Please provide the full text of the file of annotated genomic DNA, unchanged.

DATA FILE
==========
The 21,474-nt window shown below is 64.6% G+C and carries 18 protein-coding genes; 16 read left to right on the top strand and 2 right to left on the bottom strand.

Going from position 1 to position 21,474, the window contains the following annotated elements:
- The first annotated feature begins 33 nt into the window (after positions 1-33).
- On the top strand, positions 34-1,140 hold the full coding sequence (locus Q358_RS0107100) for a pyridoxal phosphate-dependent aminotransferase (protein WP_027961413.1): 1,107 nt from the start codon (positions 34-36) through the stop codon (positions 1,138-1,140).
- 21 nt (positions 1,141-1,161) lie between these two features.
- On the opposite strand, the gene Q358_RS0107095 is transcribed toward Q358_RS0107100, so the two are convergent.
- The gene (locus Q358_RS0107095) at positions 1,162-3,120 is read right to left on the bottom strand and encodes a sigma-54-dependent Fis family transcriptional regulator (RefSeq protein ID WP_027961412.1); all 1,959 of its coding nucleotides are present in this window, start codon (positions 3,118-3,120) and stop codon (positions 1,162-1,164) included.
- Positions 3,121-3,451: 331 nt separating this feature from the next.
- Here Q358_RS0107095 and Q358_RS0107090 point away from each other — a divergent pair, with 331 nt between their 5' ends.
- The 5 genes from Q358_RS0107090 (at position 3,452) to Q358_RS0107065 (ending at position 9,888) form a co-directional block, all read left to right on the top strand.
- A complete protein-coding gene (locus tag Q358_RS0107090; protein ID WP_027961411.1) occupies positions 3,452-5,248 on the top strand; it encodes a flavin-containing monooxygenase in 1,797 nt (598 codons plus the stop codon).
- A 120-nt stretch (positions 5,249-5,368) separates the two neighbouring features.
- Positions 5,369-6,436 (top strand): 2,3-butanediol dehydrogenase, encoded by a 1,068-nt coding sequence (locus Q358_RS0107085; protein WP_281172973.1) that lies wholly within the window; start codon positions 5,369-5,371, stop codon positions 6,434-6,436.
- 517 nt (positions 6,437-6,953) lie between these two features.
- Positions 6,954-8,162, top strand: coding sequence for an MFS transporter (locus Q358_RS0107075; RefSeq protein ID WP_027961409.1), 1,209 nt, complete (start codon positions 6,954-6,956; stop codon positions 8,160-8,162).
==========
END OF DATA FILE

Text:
The 21,474-nt window shown below is 64.6% G+C and carries 18 protein-coding genes; 16 read left to right on the top strand and 2 right to left on the bottom strand.

Going from position 1 to position 21,474, the window contains the following annotated elements:
- The first annotated feature begins 33 nt into the window (after positions 1-33).
- On the top strand, positions 34-1,140 hold the full coding sequence (locus Q358_RS0107100) for a pyridoxal phosphate-dependent aminotransferase (protein WP_027961413.1): 1,107 nt from the start codon (positions 34-36) through the stop codon (positions 1,138-1,140).
- 21 nt (positions 1,141-1,161) lie between these two features.
- On the opposite strand, the gene Q358_RS0107095 is transcribed toward Q358_RS0107100, so the two are convergent.
- The gene (locus Q358_RS0107095) at positions 1,162-3,120 is read right to left on the bottom strand and encodes a sigma-54-dependent Fis family transcriptional regulator (RefSeq protein ID WP_027961412.1); all 1,959 of its coding nucleotides are present in this window, start codon (positions 3,118-3,120) and stop codon (positions 1,162-1,164) included.
- Positions 3,121-3,451: 331 nt separating this feature from the next.
- Here Q358_RS0107095 and Q358_RS0107090 point away from each other — a divergent pair, with 331 nt between their 5' ends.
- The 5 genes from Q358_RS0107090 (at position 3,452) to Q358_RS0107065 (ending at position 9,888) form a co-directional block, all read left to right on the top strand.
- A complete protein-coding gene (locus tag Q358_RS0107090; protein ID WP_027961411.1) occupies positions 3,452-5,248 on the top strand; it encodes a flavin-containing monooxygenase in 1,797 nt (598 codons plus the stop codon).
- A 120-nt stretch (positions 5,249-5,368) separates the two neighbouring features.
- Positions 5,369-6,436 (top strand): 2,3-butanediol dehydrogenase, encoded by a 1,068-nt coding sequence (locus Q358_RS0107085; protein WP_281172973.1) that lies wholly within the window; start codon positions 5,369-5,371, stop codon positions 6,434-6,436.
- 517 nt (positions 6,437-6,953) lie between these two features.
- Positions 6,954-8,162, top strand: coding sequence for an MFS transporter (locus Q358_RS0107075; RefSeq protein ID WP_027961409.1), 1,209 nt, complete (start codon positions 6,954-6,956; stop codon positions 8,160-8,162).